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The 8 Best Campgrounds and Camping Spots in Western Australia

Camping In Western Australia Campground Tent

Sink into serenity at these popular camping spots across Western Australia!

Imagine waking up to the refreshing sound of crashing waves, or the tranquil chirps of morning birds nestled in a swaying forest. Imagine zipping open your tent on a mountaintop or in the middle of an open field, with the morning sun bursting upon your soul. And then imagine the serenity, as you realise that the world is actually much simpler than you’ve been making it out to be.

This could be you right now, but you’ve done the next best thing: you’ve considered the prospect! The first step in any adventure isn’t a physical one; it’s thinking about it. And now that you’re here, let us swoon your mind with more than just ideas. Let’s fill it with options!

We’ve sourced the best campgrounds and camping spots in Western Australia. From the coastline to foothills of mountains. Each campsite showcases serenity wrapped up in picturesque beauty, along with the opportunity to escape the banalities of your busy life.

Let’s get camping!

Conto Campground
Image via Tourism Western Australia.

Conto Campground

Conto Campground is a wonderful allrounder, perfect for chillers and adventurers. You can find plenty of relaxing spots to melt your worries away. Or, if you’re an adventurer at heart, you could tackle the Cape to Cape walking track. It’s a moderately challenging walk, and the intermittent views are spectacular! This campground features toilets and drinking water taps, but maybe consider going for a swim to clean yourself.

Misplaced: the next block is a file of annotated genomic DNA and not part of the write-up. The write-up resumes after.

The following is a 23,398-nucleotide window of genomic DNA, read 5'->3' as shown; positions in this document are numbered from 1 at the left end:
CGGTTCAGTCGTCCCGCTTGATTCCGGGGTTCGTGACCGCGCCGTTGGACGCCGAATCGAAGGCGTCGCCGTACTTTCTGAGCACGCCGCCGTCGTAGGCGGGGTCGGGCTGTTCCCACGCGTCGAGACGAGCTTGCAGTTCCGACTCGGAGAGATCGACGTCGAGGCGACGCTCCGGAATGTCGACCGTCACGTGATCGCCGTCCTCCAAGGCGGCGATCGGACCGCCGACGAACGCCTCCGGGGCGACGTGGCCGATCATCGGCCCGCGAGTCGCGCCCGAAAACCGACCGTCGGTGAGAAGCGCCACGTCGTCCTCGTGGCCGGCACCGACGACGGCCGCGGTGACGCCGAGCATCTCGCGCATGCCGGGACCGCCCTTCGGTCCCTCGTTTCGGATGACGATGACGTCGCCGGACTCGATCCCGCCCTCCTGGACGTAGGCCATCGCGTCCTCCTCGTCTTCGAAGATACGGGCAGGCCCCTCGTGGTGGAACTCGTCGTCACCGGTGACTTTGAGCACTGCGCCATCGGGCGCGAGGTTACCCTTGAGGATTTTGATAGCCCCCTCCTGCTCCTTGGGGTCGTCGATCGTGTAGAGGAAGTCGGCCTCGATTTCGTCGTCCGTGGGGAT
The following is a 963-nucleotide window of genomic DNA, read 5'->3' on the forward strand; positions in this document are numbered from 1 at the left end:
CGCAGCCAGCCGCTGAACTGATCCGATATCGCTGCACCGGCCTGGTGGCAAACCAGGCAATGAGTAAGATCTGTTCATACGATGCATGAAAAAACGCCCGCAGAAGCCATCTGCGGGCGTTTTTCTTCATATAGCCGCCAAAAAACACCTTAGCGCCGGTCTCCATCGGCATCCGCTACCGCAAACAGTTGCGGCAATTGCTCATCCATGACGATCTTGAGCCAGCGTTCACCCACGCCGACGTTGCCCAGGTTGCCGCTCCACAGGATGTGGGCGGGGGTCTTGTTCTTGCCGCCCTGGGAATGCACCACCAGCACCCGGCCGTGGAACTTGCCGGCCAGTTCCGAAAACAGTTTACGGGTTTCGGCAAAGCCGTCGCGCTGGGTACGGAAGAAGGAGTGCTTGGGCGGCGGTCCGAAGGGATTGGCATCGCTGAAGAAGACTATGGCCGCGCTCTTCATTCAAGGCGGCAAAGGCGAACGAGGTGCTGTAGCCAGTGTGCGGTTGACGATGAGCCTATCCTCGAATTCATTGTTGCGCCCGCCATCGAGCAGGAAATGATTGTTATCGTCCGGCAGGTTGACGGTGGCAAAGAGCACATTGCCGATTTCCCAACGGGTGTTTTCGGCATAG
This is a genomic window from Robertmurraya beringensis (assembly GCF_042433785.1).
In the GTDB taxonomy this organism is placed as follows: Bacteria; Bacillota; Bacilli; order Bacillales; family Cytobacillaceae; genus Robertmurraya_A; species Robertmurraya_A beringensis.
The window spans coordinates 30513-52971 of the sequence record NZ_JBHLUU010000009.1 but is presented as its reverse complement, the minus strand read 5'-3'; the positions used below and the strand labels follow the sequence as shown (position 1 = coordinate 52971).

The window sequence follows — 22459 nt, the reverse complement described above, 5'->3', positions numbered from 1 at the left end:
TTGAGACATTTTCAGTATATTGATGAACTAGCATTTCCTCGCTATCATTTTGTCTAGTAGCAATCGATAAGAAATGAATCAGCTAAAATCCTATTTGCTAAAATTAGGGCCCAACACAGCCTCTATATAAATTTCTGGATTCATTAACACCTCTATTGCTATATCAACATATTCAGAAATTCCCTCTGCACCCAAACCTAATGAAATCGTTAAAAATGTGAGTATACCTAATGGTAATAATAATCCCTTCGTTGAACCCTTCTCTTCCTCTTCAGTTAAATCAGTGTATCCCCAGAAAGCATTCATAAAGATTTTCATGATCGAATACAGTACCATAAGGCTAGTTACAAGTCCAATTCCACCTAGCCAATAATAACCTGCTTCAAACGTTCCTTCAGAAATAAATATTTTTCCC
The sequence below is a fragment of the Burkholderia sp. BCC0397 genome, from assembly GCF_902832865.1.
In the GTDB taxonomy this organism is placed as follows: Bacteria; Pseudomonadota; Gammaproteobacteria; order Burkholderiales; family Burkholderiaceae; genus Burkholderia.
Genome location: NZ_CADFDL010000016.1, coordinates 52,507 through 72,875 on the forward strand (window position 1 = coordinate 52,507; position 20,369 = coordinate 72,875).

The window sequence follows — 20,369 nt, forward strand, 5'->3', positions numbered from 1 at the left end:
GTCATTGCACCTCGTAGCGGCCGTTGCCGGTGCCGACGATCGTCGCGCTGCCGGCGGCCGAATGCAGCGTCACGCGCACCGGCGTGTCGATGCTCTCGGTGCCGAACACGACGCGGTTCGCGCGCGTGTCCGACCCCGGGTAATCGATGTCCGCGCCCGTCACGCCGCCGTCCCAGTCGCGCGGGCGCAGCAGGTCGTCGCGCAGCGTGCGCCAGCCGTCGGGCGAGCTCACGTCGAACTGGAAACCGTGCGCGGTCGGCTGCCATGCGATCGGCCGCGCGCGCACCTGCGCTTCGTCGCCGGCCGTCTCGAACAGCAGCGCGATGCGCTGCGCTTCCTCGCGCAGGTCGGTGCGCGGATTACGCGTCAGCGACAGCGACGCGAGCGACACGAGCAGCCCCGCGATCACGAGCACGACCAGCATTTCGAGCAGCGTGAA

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Mimbi Caves Campground
Image via Tourism Western Australia.

Mimbi Caves Campground

Deep in the heartland of Western Australia’s top end is a campground like no other. It features everything you need for a comfortable stay, sprawling views of rugged bushland, as well as a sprawling system of caves that showcase the great history of Australia. And yes, they offer tours! What was once the site of the Devonian Great Barrier Reef over 350 million years ago is now a natural museum that showcases fish fossils and extensive Aboriginal rock art.

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Potters Gorge Campground
Photographed by Frances Andrijich.
Image via Tourism Western Australia.

Potters Gorge Campground

Here is one of the most popular camping spots in Western Australia during the warmer months – not just for the massive dam you could swim in, but even for the shade and serenity. It’s also what some would call “real camping” with the only amenity being a drop toilet. But, with a massive lake on your doorstep, who needs a shower? There are also plenty of uplifting walks to do, including a nice one to Honeymoon Pool, which is simply a quaint watering hole amongst hovering trees.

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Le Grand Beach Campsite
Photographed by @jamesvodicka.
Image via Tourism Western Australia.

Le Grand Beach Campsite

The local activities at Le Grand Beach Campsite are numerous. Think surfing and swimming, bushwalking and fishing. We’d even recommend bringing a snorkel and checking out the underwater view at the nearby beach. Be wary, though, as this place can get windy. Don’t be afraid to staple down a few extra pegs to keep your tent secure. The campground also features a decent amenities block, with flushing toilets and solar-powered showers. Exactly what camping in Western Australia should be!